Females in the new gun culture
Growing up a boy in the south in the 1970s and 80s, I spent my formative years on hunting trips and expeditions to the local unofficial shooting range. These trips, no matter what, were always unquestioningly males only. It was only in my late teens that I came face to face with the concept of females in the shooting sports when I met female members of my high school rifle team. Well, times, they are a changing.
Back then, I was issued the standard set of toys that many young men in my age group were. These included a Stretch Armstrong, green army men in a bag, Star Wars figures, and a wide array of cap guns and water pistols. As I grew older, Stretch broke, the army men suffered in backyard campaigns in battles whose names are long ago forgotten, the heads came off the Star Wars figures, and the cap guns and water pistols wore out.
Then came a pellet rifles and BB guns. Meanwhile, female cousins were equipped with Barbie dolls of various sorts, tea sets, and items that I do not know the names of. This is how it was. This is likely why I never saw females on hunting trips or at the local range growing up.
That, however, was then. Today, toys are aimed at wider groups of kids. You want to know what Hasbro's bestselling toy is right now? Nerf guns for girls.
Yup, the Nerf Rebelle line, launched last fall that includes some 22 different bows, crossbows, and blasters that fire foam darts is made to appeal not to that dirty faced little boy, but to the little girls out there. With swirly artwork and bright colors, they are flying off the shelves.
(The Nerf Rebelle line of foam firing gatts for little girls.)
And they are still guns, for girls. Starting in the single digits.
Introduction to the real thing
Sometime in the past twenty years fathers and grandfathers, mothers and grandmothers, collectively have begun including young girls in things that they didn't used to. When I became a father in the mid-1990s, I taught my daughter how to shoot, first with air guns, then rim fire and later centerfire guns.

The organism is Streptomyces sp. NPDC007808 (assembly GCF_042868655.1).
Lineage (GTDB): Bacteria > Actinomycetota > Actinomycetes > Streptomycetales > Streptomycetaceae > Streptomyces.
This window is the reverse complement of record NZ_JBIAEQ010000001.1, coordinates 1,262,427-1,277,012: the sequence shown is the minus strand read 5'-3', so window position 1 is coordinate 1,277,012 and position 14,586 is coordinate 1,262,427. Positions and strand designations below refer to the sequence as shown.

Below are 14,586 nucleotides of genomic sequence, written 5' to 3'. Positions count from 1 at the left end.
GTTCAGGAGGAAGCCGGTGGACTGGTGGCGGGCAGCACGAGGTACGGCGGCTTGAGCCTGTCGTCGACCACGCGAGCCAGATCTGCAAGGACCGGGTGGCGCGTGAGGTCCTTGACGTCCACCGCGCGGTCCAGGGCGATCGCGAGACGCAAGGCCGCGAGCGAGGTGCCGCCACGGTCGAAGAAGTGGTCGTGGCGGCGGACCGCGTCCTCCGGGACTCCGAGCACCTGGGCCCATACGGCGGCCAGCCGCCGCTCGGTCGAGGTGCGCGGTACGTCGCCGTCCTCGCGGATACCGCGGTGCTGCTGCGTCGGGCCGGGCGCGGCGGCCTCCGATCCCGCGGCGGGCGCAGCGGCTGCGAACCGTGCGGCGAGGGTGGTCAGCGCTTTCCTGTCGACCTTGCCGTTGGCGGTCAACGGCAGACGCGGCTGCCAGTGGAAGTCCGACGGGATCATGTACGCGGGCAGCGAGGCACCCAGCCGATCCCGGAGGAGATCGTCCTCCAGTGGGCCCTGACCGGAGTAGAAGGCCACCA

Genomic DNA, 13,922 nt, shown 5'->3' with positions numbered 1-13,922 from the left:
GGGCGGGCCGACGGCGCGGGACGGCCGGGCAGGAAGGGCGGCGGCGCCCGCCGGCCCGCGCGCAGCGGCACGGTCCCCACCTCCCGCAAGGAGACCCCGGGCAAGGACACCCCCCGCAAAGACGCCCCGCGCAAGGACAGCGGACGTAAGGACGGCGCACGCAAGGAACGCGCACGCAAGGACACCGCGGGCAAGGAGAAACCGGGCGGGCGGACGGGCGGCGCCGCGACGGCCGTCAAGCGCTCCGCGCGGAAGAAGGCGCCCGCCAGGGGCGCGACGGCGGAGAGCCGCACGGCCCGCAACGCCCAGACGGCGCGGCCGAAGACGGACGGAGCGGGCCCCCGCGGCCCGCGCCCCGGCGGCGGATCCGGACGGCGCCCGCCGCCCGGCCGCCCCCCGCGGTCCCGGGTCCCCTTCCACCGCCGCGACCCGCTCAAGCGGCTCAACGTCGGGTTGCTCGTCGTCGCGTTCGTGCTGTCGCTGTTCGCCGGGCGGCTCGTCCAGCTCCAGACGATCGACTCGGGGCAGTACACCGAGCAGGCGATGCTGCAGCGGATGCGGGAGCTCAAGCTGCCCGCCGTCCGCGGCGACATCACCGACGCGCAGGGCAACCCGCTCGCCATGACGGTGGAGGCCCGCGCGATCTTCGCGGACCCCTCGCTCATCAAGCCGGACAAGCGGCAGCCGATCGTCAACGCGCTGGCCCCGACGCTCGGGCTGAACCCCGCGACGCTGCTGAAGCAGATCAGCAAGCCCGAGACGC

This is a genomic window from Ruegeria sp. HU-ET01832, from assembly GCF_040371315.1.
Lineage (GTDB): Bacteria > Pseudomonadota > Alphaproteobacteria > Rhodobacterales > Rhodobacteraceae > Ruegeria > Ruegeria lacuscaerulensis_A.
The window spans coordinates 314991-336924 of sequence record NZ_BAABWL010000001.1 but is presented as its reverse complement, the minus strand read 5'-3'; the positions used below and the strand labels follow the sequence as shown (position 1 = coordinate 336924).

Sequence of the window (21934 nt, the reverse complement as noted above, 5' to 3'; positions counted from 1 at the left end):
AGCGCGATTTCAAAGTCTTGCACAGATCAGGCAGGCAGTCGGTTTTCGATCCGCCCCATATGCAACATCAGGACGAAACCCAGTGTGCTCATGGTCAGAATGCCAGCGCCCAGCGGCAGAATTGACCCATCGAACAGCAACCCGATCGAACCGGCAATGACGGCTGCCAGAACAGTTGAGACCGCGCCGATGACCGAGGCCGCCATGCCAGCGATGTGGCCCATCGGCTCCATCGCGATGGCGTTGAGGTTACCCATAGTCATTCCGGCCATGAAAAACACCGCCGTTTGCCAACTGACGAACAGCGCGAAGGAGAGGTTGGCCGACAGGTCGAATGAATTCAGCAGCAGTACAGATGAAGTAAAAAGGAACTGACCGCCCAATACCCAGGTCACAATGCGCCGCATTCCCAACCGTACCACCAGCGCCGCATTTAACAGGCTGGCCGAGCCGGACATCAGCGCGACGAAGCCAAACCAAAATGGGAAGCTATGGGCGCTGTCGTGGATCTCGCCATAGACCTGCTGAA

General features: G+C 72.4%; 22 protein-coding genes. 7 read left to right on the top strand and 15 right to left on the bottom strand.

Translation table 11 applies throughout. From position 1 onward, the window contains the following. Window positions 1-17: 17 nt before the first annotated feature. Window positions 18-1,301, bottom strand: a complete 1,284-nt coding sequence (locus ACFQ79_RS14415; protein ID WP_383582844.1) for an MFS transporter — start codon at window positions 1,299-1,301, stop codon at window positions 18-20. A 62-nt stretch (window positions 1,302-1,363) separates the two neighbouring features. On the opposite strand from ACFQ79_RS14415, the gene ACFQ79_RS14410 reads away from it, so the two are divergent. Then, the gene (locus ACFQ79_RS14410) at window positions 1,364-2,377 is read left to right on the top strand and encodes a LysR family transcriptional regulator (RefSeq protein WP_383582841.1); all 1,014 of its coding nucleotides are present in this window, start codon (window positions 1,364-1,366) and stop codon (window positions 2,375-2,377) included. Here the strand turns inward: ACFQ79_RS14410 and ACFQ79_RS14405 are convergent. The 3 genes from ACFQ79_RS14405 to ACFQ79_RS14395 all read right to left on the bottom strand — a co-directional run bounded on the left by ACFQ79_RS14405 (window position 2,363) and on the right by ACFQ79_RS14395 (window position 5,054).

Moreover, I'm not the only one. As I was on the (official) range with my girl, I noticed others passing on the gift that is the shooting sports as well. As an adult now, she has her own guns and shoots often. It's just how she was raised.
Today, when I got shooting at public ranges, its no longer all men and boys, its the whole demographic from old to young, rich to poor, Republican to Democrat, boys to girls. And I couldn't be happier.
When a proposed law came out in Iowa this month that pushed to restrict handgun use to those over 14 years of age, its biggest and most effective critics were not a high-powered lobby group, but a pair of prepubescent women.
Meredith and Natalie Gibson, aged 8 and 10, have been shooting since they were five. After making this video and launching a social media campaign, the Iowa bill died and youth with parental supervision can continue to shoot handguns in the state.
And they aren't alone.
According to data from the National Shooting Sports Foundation, America's next generation of target shooters are increasingly younger, urban, and female.
(Photo credit: Minot Daily News)
The demographics of new shooters show they are . . .
Younger: 66 percent of new shooters fall into the 18-to-34-year-old category compared to 31 percent in the same age category for established shooters.
Female: 37 percent of new target shooters are female compared to 22 percent of established target shooters.
Urban: 47 percent of new target shooters live in urban/suburban settings versus 34 percent of established target shooters.
Mainstream role models
Back in the day, with the exception of trick shooters like Anne Oakley, there were almost no well-known women in the shooting sports. This has done a complete 180 in recent years. Today from outdoors television hosts like Haley Heath to competition shooters like Julie Golob and Jesse Duff are household names to those who follow that sport.
(Jamie Grey, 2008 US Olympic shooter, photo credit USA Shooting)
In the NCAA college rifle competitions, women are ruling the range these days, which is surprising considering the first modern female shooters, only started competing in the 1970s. Since 1976, female shooters have been regularly making it count in the medal department at the International Olympics.
This month's Field and Stream magazine, that icon of outdoors illustrated periodicals that stretches back 119 years, featured a female hunter on the cover.
Archer, hunter and TV host Eva Shockey was only the second woman to ever fill the cover, the first being Queen Elizabeth in 1976. Clad in camo and equipped with her bow, Shockey is an instant icon to any little girl who would see her staring back confidently from the newsstands.
And we care to guess that she will not be the last.